This evening, we broaden our horizons, literally. Tonight's 'Nightly News' will be the first national evening newscast available in true, 16:9 wide screen, high definition.
So, what does that mean to you? If you own an HD set and are hooked up for HD reception you should see a picture as clear and crisp as we see in the Nightly control room. You should hear music and audio from the program in a fuller, richer way than you have heard it before. But, truth be told, tonight's broadcast will not be revolutionary. In fact if you're watching on your standard-definition television you should notice an improved picture, a few new graphics, and little else. What tonight's broadcast will be is a big step down a path of continuous evolution that will bring major changes to Nightly News in the weeks and months ahead.
I'll explain why I qualify things by saying "should" later, but first, a glimpse at a few of the changes you can expect in the future.
High Definition Newsgathering
NBC News field gear is gradually being upgraded to HD. As our camera crews and edit rooms are upgraded you will begin seeing reports from our correspondents with clearer, more detailed video.
John Williams has you Surrounded
Tonight we also begin broadcasting in 5.1 Surround Sound. In preparation for our move to HD, John Williams rerecorded NBC News' classic theme music "The Mission." It was recorded with an all-star, 99-piece orchestra on the same sound stage used for the Wizard of Oz and dozens of other classic films. It was masterfully mixed in 5.1 surround. Tonight you will hear an improvement, an interim step, but soon we will be able to blast you with the full production. I was in the room with the orchestra for some of the recording session. It was the most exhilarating musical experience of my life. Hearing "The Mission" in surround sound brings a lot of that experience back. (You can watch a video of Williams conducting the full piece -- albeit NOT in surround sound -- here).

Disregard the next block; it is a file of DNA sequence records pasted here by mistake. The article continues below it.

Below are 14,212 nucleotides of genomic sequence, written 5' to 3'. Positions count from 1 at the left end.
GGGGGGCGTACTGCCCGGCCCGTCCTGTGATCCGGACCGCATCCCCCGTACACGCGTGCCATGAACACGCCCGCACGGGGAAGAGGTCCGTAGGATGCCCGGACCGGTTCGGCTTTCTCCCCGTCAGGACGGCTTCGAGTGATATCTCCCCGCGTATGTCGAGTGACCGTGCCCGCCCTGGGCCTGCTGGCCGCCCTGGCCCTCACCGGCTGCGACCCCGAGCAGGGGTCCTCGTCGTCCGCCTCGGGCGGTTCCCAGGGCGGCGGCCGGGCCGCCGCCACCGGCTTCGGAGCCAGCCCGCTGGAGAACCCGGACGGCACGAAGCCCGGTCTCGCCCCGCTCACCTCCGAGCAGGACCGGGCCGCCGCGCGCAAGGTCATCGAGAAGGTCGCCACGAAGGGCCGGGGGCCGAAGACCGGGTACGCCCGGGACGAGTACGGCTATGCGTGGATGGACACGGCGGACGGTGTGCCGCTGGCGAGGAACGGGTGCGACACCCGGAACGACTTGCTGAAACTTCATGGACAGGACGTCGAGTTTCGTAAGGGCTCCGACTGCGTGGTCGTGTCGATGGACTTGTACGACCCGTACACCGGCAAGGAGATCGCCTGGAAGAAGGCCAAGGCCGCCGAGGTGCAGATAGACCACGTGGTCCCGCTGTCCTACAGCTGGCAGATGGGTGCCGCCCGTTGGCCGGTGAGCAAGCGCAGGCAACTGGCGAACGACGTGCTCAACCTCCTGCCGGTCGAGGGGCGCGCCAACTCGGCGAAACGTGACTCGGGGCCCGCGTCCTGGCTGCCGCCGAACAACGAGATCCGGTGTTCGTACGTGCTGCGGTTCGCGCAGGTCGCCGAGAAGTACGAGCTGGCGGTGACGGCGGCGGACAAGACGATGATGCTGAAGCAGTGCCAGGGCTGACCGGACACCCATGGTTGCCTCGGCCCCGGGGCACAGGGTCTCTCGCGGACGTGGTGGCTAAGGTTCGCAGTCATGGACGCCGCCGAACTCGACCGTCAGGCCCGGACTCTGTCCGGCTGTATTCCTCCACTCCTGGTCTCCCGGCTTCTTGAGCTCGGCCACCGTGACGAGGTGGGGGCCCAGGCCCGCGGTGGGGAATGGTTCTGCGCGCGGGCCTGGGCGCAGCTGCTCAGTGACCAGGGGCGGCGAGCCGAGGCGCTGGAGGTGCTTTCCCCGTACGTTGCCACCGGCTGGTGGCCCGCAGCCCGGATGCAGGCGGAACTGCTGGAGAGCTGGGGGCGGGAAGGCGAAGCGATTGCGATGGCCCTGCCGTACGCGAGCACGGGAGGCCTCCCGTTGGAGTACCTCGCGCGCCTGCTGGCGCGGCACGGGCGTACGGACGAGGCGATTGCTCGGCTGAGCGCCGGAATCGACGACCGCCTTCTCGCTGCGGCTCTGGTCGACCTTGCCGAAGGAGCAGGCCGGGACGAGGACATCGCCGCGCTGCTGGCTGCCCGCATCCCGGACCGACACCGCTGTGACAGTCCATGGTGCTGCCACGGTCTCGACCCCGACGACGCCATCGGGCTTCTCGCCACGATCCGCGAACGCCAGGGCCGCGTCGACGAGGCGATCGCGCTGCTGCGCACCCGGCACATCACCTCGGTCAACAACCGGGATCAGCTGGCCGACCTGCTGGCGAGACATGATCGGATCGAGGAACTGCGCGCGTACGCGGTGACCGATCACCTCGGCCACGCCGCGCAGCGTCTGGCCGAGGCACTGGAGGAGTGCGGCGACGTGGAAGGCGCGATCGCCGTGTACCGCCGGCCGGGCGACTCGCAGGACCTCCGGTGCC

We can't reveal all of our plans for competitive reasons, but suffice it to say that we are exploring new ways and new venues for the presentation of the broadcast. HD and 16:9 change present some great challenges and opportunities.
The move to 16:9 HD provides intriguing spaces on the edge of the screen that will be new to most viewers. We're looking at ways to use that space in news programming. (Don't worry, it wont say, "Eat at Joe's.")
Now, earlier I said you "should see" improvements instead of "will see" because, if you are like my friends and family there is a 50-50 shot that you went out, bought a fancy TV, brought it home and plugged it into the same cable or antenna you'd had before . You probably believe that the slight improvement you saw is true High Definition. It's probably not. I'm sorry that I can't make house calls like I do to my techno-challenged friends, but there are a lot good resources on the Web to help you understand HD and your connection better. I think one of the best is CNET's "HDTV World."
It is also important to note that most cable and satellite providers and even local stations air HDTV programming on a separate channel from the normal signal. Your station or cable/satellite company probably has this information on their Web site or will be glad to help you find it. (In the increasingly competitive landscape of television and video, even my personal nemesis Cablevision has become somewhat customer service oriented.)
Tonight is an important step and another first as we continue to grow and change "Nightly News." You can now find Brian and Nightly broadcast in SD and HD; online in streaming video on the Netcast or as an audio or video podcast. You can see us live and complete or condensed and delayed on your cell phone through "NBC Mobile" and "NBC News 2 Go". We're seen by audiences in over a hundred countries through CNBC's international networks and alliances, and you could even catch us if you happen to drop in on the International Space Station.
I hope you'll tune in and as always, send us your feedback, let us know how we're doing.